The intrigue is only just beginning in a story we broke earlier this week about a proverbial train wreck of campaign finance violations committed by the mother-ship of Democratic 527 groups in Colorado, and the dozens of corporations who gave gobs of contributions amounting to hundreds of thousands of dollars to the liberal super-committee in violation of the state's campaign finance laws last fall.
We reported that, in a fit of hypocrisy, the lawyers for Accountability for Colorado (AFC) had tucked-ducked-and-rolled into full CYA posture, attempting to dodge massive fines in front of an Administrative Law Judge by arguing that the Supreme Court's Citizens United decision invalidated the corporate campaign spending restrictions that AFC had so violently and repeatedly violated.
We noted the irony that the same Democrat forces who have made a living chastising the Supreme Court's decision in the case of Citizens United are now running for cover under its protective umbrella in hopes of dodging campaign fines that could amount to millions.
And we aren't overstating the case here either.
How much do liberals hate the Citizens United edict from John Roberts and his black-robed, right-wing bretheren? A lot, is the answer. Encyclopedic political junkies will recall that the Citizens United case is so much the bane of the liberal conscience that it compelled President Obama to suspend good form (and the separation of powers) by wagging his finger in the face of the Supreme Court during the State of the Union Address last year. Recall Justice Sam Alito was none-too-impressed by Mr. Obama's lecturing. He had his own rebuttal for the President in what was one of the most sureal in-the-flesh disputes between co-equal branches of government in the history of the Republic.
Given the animas liberals feel toward the ruling, we couldn't help but wonder why in the world Colorado's largest Democratic 527 would seek to use the decision to scrub corporate spending limits in Colorado? The answer is simple: to avoid big ass campaign fines.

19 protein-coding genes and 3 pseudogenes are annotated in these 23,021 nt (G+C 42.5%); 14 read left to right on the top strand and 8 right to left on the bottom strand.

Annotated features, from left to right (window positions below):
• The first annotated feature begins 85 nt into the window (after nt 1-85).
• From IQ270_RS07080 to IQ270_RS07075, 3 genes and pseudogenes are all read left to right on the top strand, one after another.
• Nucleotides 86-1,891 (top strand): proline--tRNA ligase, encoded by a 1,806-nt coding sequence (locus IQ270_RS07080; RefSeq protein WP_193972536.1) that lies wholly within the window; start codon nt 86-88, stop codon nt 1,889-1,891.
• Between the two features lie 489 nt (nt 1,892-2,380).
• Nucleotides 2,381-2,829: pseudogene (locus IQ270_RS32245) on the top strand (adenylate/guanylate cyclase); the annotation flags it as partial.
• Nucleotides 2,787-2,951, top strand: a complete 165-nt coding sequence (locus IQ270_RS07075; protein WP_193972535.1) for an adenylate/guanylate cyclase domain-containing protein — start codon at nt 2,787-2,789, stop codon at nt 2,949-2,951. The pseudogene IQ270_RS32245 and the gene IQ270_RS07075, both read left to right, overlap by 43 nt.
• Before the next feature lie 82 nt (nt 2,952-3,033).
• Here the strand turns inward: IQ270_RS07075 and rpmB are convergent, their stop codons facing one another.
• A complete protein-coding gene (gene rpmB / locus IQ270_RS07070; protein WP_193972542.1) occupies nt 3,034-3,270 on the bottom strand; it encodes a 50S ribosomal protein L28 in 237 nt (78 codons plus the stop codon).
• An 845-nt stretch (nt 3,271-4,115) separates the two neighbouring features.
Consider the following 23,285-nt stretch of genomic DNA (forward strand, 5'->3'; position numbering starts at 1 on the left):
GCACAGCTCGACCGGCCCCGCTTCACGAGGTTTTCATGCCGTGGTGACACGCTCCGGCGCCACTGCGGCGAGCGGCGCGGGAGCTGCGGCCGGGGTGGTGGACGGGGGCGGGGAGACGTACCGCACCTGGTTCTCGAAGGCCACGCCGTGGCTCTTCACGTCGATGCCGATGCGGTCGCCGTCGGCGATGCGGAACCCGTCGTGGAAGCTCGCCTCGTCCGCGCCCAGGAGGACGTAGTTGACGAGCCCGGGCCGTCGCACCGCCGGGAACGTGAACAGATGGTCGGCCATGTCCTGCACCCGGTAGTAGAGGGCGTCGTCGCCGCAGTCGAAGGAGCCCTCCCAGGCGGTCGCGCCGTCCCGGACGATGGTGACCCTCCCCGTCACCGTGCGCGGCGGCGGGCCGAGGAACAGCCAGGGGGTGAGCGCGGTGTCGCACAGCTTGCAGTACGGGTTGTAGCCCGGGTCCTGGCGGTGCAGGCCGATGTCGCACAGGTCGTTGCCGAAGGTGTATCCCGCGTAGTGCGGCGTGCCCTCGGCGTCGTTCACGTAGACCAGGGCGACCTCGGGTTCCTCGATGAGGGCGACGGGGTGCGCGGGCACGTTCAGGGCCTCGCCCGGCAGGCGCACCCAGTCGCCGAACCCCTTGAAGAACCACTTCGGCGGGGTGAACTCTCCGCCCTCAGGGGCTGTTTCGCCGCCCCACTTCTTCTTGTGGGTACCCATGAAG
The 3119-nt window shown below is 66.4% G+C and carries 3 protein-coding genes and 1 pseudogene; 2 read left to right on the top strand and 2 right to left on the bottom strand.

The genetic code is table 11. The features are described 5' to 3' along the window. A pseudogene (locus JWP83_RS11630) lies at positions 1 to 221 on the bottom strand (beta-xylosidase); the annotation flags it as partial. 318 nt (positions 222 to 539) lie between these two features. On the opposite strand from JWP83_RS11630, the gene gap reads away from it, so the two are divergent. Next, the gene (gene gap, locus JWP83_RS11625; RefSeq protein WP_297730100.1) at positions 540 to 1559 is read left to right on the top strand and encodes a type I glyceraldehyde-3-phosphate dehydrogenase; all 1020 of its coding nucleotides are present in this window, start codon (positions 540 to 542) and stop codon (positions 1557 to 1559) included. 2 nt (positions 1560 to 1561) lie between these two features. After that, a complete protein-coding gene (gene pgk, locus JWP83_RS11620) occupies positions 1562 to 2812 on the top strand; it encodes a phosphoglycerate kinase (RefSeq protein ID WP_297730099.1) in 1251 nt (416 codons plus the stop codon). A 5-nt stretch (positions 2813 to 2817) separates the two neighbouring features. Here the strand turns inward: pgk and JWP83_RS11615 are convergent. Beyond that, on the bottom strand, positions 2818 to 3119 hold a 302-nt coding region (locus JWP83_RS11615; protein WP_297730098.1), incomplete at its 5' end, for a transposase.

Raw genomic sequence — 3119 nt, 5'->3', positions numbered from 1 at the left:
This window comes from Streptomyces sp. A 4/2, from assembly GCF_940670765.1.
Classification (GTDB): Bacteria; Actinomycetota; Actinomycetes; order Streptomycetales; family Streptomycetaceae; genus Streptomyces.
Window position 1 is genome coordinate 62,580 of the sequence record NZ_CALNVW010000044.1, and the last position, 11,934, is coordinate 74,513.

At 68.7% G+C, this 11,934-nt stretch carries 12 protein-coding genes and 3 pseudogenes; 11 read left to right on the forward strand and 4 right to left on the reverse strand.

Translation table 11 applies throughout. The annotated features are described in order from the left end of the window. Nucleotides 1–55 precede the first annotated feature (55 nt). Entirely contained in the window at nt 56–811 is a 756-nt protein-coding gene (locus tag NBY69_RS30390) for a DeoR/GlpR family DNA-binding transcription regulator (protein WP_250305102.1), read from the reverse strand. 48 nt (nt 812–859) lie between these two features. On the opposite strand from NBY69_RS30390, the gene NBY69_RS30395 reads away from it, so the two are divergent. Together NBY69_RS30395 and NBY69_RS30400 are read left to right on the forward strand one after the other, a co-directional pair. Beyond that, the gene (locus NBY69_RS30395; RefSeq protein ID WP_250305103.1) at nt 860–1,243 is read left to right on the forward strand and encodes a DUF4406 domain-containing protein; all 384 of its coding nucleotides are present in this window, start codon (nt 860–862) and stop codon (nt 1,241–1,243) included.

But there is another question that is equally deserving of a little insight and an answer or two: why in the world did a conservative non-profit named the Colorado Government Accountability Project (CGAP) file the challenge to AFC's corporate contributions in the first place? After all, don't center-right groups hope that Citizens United will ultimately result in more corporate campaign spending anyway?
To the cynical, the answer here is obvious. CGAP uncovered massive violations by the most important liberal campaign committee in Colorado. And CGAP set a trap. Pay hundreds of thousands in fines, or argue that Citizens United made all of the questionable corporate controbutions to the liberal AFC A-OK.
And the liberals fell right in.
Instead of biting the bullet and paying their fines after CGAP drug them before an Administrative Law Judge, the largest Democratic 527 in Colorado is now unwittingly doing the dirty work (and paying the legal bill) for those who want more corporate contributions in Colorado.
What a trap indeed.
Liberals will call CGAP's gut punch on AFC cynical.
We say, it was brilliant legal gamesmanship by the nascent CGAP that will likely make corporate campaign giving of any sort legal in Colorado. Just as important, it is the first sign in a long time that conservatives are finally beginning to play by the same guerilla rules employed by Gill, Stryker and the rest on Colorado's liberal left.
For that, it is long past time.